Internet Explorer Alert

It appears you are using Internet Explorer as your web browser. Please note, Internet Explorer is no longer up-to-date and can cause problems in how this website functions
This site functions best using the latest versions of any of the following browsers: Edge, Firefox, Chrome, Opera, or Safari.
You can find the latest versions of these browsers at

For Release:


Media Contact:

Lisa Black

Pediatricians are concerned that many children remain behind in their vaccines amid the COVID-19 pandemic and urge families to schedule their appointments to catch up.

The America Academy of Pediatrics describes the 2021 childhood and adolescent immunization schedule released by the Centers of Disease Control and Prevention as taking on new urgency as the COVID-19 pandemic barrels into its second year.

The AAP policy statement, “Recommended Childhood and Adolescent Immunization Schedule: United States, 2021,” describes the timetable for administering vaccinations during stages of a child’s development that have proven to be safe and effective at preventing specific diseases. While the AAP policy statement will be published online Feb. 12 as part of the March 2021 issue of Pediatrics, the CDC will release the schedules on Feb. 11.

Since the start of the pandemic, a significant number of parents postponed their children’s vaccinations for highly contagious, preventable illnesses like measles, mumps and polio. 

“Parents have the power to protect their children, themselves and their families,” said AAP President Dr. Lee Savio Beers. “While there is not yet a COVID-19 vaccine that has been approved for children, there are vaccines that prevent against other deadly diseases. These diseases have not gone away during the pandemic, and so it is very important that children stay up to date on all their immunizations, in partnership with their pediatrician.”

The 2021 immunization schedules include recommended vaccines from birth through age 18 years, as well as a catch-up immunization schedule for those ages 4 months through 18 years who start late or are more than one month behind the recommended age for vaccine administration. This year’s schedules contain minor updates, along with a box within the notes section that states that use of COVID-19 vaccines are recommended within the scope of the Emergency Use Authorization or Biologics License Application.

A COVID-19 vaccine for children under age 16 is not yet available. Pharmaceutical companies have just begun enrolling younger children in clinical trials to evaluate safety, and currently the trials include only children 12 and older.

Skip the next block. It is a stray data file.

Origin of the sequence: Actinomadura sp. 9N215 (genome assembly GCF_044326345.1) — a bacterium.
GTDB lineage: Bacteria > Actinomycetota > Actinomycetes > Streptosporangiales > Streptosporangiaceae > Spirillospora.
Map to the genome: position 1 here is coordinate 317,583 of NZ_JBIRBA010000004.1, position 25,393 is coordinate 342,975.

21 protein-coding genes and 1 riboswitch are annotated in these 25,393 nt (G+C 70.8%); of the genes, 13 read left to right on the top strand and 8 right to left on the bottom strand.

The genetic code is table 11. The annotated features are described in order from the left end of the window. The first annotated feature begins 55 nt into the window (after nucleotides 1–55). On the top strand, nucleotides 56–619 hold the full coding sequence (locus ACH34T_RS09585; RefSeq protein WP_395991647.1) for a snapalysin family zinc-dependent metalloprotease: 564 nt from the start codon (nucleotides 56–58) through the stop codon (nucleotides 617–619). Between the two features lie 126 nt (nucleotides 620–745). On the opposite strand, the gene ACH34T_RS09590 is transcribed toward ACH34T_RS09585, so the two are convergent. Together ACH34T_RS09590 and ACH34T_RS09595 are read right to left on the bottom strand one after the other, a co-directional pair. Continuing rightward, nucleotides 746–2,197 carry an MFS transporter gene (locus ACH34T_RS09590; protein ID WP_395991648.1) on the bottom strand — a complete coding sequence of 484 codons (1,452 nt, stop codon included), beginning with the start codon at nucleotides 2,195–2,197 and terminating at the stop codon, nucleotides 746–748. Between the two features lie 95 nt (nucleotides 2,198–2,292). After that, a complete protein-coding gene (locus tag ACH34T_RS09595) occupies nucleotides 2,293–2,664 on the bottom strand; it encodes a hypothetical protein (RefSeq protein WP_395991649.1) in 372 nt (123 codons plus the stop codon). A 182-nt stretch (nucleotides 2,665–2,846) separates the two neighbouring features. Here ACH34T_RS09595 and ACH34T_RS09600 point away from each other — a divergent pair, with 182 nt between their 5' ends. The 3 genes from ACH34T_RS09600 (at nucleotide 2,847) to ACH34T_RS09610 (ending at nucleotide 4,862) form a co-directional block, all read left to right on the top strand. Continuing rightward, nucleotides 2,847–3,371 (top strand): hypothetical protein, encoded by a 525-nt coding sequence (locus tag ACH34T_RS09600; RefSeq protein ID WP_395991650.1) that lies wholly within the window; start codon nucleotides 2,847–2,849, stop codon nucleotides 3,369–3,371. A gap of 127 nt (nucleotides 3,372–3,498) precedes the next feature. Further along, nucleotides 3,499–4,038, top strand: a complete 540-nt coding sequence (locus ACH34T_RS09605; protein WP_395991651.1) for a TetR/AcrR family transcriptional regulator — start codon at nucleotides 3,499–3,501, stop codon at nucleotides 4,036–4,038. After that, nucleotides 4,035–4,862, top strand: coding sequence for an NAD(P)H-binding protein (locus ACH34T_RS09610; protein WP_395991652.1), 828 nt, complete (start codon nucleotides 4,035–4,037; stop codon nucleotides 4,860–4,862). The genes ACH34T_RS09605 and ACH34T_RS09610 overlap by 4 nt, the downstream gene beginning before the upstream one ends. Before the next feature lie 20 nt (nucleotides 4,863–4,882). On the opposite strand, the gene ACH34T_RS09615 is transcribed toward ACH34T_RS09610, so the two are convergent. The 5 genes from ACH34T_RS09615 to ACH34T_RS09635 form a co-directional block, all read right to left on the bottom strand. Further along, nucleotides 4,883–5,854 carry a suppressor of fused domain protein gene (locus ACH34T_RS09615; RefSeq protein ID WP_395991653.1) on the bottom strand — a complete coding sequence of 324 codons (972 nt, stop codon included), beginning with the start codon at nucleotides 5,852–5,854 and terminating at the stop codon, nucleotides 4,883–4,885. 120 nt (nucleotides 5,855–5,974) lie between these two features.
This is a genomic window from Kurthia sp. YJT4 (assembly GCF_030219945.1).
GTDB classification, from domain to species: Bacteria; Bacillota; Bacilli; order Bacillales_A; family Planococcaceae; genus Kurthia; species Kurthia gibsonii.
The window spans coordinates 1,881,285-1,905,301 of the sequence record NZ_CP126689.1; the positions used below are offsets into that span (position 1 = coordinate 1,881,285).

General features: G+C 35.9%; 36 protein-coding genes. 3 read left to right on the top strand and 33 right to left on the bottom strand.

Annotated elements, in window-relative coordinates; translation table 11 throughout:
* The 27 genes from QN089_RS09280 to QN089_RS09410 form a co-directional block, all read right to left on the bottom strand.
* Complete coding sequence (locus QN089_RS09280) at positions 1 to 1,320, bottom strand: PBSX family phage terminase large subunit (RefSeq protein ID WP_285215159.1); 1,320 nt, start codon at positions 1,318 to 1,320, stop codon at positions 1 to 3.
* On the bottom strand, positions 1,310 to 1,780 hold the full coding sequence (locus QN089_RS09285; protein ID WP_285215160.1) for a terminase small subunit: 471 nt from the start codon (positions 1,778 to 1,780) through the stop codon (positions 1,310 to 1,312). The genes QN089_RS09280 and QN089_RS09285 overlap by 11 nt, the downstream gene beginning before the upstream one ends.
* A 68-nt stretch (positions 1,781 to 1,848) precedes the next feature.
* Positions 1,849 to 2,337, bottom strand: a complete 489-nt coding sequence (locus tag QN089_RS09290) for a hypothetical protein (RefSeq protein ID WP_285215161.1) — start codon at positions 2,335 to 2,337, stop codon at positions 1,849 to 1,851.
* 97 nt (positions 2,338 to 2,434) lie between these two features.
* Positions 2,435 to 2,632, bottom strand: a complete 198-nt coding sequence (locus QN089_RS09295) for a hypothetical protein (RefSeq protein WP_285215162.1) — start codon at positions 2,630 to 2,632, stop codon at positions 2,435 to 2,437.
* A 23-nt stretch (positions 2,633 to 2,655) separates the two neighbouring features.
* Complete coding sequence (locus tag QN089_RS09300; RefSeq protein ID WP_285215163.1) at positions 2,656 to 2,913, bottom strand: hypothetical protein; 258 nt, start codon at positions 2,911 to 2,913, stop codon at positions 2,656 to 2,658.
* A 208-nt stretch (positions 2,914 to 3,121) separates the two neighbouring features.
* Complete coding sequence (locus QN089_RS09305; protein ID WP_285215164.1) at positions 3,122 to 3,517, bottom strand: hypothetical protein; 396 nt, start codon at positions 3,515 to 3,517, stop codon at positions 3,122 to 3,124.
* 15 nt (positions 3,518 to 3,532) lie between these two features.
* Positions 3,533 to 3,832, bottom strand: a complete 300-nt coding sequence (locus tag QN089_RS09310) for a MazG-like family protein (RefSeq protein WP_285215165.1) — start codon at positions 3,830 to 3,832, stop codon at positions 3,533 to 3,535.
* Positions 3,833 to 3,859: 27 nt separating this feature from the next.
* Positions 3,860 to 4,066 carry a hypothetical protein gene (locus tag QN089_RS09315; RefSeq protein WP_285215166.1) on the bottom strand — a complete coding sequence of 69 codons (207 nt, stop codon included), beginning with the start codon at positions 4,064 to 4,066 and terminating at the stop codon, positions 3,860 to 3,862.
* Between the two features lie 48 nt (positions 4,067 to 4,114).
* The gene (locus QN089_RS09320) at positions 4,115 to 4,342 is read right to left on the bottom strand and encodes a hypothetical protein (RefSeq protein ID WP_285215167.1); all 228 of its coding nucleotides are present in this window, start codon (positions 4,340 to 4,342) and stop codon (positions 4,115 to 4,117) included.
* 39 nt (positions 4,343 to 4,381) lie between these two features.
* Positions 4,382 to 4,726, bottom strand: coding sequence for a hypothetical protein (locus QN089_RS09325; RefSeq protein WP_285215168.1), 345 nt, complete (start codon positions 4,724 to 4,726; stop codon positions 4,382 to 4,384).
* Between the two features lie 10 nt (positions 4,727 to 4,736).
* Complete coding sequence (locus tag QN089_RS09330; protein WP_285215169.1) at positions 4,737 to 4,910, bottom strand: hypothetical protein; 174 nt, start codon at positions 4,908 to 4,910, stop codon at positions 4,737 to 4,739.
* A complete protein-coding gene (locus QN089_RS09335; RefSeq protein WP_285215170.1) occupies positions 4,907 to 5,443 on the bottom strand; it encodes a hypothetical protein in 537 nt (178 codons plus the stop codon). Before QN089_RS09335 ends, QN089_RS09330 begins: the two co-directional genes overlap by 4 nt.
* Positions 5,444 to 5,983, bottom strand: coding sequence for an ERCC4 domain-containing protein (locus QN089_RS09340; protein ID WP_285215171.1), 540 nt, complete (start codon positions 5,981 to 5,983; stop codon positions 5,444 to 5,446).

The 2021 immunization schedules for children and teens also include:

  • Updated language on the use of influenza vaccines in people with egg allergy with symptoms other than hives, as well as additional information on severe allergic reactions.
  • Updated language on the use of antiviral medications and administering the Live Attenuated Influenza Vaccine (LAIV4), a nasal spray.
  • Additional options on Meningococcal ACWY and Meningococcal B vaccines.
  • A recommendation that all children 6 months and older be vaccinated to prevent influenza this season.

“We’re at a real turning point with this virus, as a vaccine becomes available to adults,” Dr. Beers said. “Families, students and staff need to remain vigilant and continue to wear cloth face masks and physically distance when in public. These are all actions we can take to decrease the spread of the COVID-19.”

Beginning in March 2020, there was a dramatic drop in children’s well visits and routine vaccines administered, research has shown. A recent Blue Cross Blue Shield analysis found a 26% drop in vaccine doses in 2020. Forty percent of parents surveyed by Blue Cross said their children missed shots because of COVID-19.

The 2021 recommended childhood and adolescent immunization schedules have been approved by the Centers for Disease Control and Prevention (CDC), American Academy of Pediatrics (AAP), American Academy of Family Physicians (AAFP), American College of Obstetricians and Gynecologists (ACOG), American College of Nurse-Midwives (ACNM), American Academy of Physician Assistants (AAPA), and National Association of Pediatric Nurse Practitioners (NAPNAP).

“Pediatricians want to see your children, and have made accommodations to keep families safe,” Dr. Beers said. “As schools and communities open back up, children will need the protection that vaccinations give them.”

To request an interview, contact AAP Public Affairs.

Feedback Form